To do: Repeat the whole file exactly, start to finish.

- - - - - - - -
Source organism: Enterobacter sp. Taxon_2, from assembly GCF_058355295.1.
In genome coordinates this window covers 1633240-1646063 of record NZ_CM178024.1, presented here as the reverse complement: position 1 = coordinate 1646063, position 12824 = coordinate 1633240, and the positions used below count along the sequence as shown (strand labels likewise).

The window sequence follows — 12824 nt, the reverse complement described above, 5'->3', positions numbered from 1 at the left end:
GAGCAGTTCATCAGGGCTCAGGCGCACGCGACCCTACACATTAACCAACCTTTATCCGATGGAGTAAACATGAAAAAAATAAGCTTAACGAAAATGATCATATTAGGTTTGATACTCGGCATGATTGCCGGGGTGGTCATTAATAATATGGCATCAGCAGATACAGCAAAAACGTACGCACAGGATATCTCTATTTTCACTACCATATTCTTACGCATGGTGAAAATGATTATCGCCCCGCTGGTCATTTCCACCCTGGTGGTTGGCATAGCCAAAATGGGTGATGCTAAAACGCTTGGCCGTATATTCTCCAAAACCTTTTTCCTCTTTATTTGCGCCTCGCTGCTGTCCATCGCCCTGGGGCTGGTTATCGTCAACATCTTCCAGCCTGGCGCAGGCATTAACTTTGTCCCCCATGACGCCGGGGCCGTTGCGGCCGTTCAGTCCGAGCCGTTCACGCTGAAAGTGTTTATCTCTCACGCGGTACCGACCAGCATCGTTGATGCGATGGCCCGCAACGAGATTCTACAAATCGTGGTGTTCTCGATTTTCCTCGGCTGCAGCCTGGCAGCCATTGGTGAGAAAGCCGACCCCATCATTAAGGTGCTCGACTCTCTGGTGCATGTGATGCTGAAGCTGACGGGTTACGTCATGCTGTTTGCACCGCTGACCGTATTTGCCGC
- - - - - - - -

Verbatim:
Source organism: Enterobacter sp. Taxon_2, from assembly GCF_058355295.1.
In genome coordinates this window covers 1633240-1646063 of record NZ_CM178024.1, presented here as the reverse complement: position 1 = coordinate 1646063, position 12824 = coordinate 1633240, and the positions used below count along the sequence as shown (strand labels likewise).

The window sequence follows — 12824 nt, the reverse complement described above, 5'->3', positions numbered from 1 at the left end:
GAGCAGTTCATCAGGGCTCAGGCGCACGCGACCCTACACATTAACCAACCTTTATCCGATGGAGTAAACATGAAAAAAATAAGCTTAACGAAAATGATCATATTAGGTTTGATACTCGGCATGATTGCCGGGGTGGTCATTAATAATATGGCATCAGCAGATACAGCAAAAACGTACGCACAGGATATCTCTATTTTCACTACCATATTCTTACGCATGGTGAAAATGATTATCGCCCCGCTGGTCATTTCCACCCTGGTGGTTGGCATAGCCAAAATGGGTGATGCTAAAACGCTTGGCCGTATATTCTCCAAAACCTTTTTCCTCTTTATTTGCGCCTCGCTGCTGTCCATCGCCCTGGGGCTGGTTATCGTCAACATCTTCCAGCCTGGCGCAGGCATTAACTTTGTCCCCCATGACGCCGGGGCCGTTGCGGCCGTTCAGTCCGAGCCGTTCACGCTGAAAGTGTTTATCTCTCACGCGGTACCGACCAGCATCGTTGATGCGATGGCCCGCAACGAGATTCTACAAATCGTGGTGTTCTCGATTTTCCTCGGCTGCAGCCTGGCAGCCATTGGTGAGAAAGCCGACCCCATCATTAAGGTGCTCGACTCTCTGGTGCATGTGATGCTGAAGCTGACGGGTTACGTCATGCTGTTTGCACCGCTGACCGTATTTGCCGC